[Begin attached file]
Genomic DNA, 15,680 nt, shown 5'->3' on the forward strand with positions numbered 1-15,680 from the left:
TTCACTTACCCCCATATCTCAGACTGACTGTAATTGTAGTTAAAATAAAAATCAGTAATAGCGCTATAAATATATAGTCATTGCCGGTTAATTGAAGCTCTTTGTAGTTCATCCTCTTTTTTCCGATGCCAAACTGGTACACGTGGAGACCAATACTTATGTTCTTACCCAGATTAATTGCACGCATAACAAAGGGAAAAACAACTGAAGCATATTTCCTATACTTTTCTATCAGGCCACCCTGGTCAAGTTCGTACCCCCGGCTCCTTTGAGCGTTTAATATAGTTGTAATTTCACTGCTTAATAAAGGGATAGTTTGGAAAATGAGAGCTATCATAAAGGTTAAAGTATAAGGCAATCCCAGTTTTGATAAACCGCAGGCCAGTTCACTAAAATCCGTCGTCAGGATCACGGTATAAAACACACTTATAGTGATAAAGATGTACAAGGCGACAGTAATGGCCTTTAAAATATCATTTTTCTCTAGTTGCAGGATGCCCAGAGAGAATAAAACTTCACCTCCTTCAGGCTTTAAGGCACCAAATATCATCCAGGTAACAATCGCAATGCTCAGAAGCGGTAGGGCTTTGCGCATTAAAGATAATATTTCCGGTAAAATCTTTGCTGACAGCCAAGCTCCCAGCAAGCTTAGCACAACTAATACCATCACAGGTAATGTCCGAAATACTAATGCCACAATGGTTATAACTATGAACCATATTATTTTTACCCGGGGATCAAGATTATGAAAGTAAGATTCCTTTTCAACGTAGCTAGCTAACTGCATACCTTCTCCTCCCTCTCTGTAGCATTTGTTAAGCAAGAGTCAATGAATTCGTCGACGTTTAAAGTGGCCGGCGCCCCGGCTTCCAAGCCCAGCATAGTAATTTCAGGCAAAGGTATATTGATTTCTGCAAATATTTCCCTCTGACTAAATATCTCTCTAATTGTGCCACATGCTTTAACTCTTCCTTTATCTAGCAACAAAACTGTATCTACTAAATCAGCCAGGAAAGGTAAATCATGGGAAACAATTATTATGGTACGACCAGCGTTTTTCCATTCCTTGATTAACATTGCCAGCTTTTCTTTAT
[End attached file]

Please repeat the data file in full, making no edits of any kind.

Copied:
Genomic DNA, 15,680 nt, shown 5'->3' on the forward strand with positions numbered 1-15,680 from the left:
TTCACTTACCCCCATATCTCAGACTGACTGTAATTGTAGTTAAAATAAAAATCAGTAATAGCGCTATAAATATATAGTCATTGCCGGTTAATTGAAGCTCTTTGTAGTTCATCCTCTTTTTTCCGATGCCAAACTGGTACACGTGGAGACCAATACTTATGTTCTTACCCAGATTAATTGCACGCATAACAAAGGGAAAAACAACTGAAGCATATTTCCTATACTTTTCTATCAGGCCACCCTGGTCAAGTTCGTACCCCCGGCTCCTTTGAGCGTTTAATATAGTTGTAATTTCACTGCTTAATAAAGGGATAGTTTGGAAAATGAGAGCTATCATAAAGGTTAAAGTATAAGGCAATCCCAGTTTTGATAAACCGCAGGCCAGTTCACTAAAATCCGTCGTCAGGATCACGGTATAAAACACACTTATAGTGATAAAGATGTACAAGGCGACAGTAATGGCCTTTAAAATATCATTTTTCTCTAGTTGCAGGATGCCCAGAGAGAATAAAACTTCACCTCCTTCAGGCTTTAAGGCACCAAATATCATCCAGGTAACAATCGCAATGCTCAGAAGCGGTAGGGCTTTGCGCATTAAAGATAATATTTCCGGTAAAATCTTTGCTGACAGCCAAGCTCCCAGCAAGCTTAGCACAACTAATACCATCACAGGTAATGTCCGAAATACTAATGCCACAATGGTTATAACTATGAACCATATTATTTTTACCCGGGGATCAAGATTATGAAAGTAAGATTCCTTTTCAACGTAGCTAGCTAACTGCATACCTTCTCCTCCCTCTCTGTAGCATTTGTTAAGCAAGAGTCAATGAATTCGTCGACGTTTAAAGTGGCCGGCGCCCCGGCTTCCAAGCCCAGCATAGTAATTTCAGGCAAAGGTATATTGATTTCTGCAAATATTTCCCTCTGACTAAATATCTCTCTAATTGTGCCACATGCTTTAACTCTTCCTTTATCTAGCAACAAAACTGTATCTACTAAATCAGCCAGGAAAGGTAAATCATGGGAAACAATTATTATGGTACGACCAGCGTTTTTCCATTCCTTGATTAACATTGCCAGCTTTTCTTTAT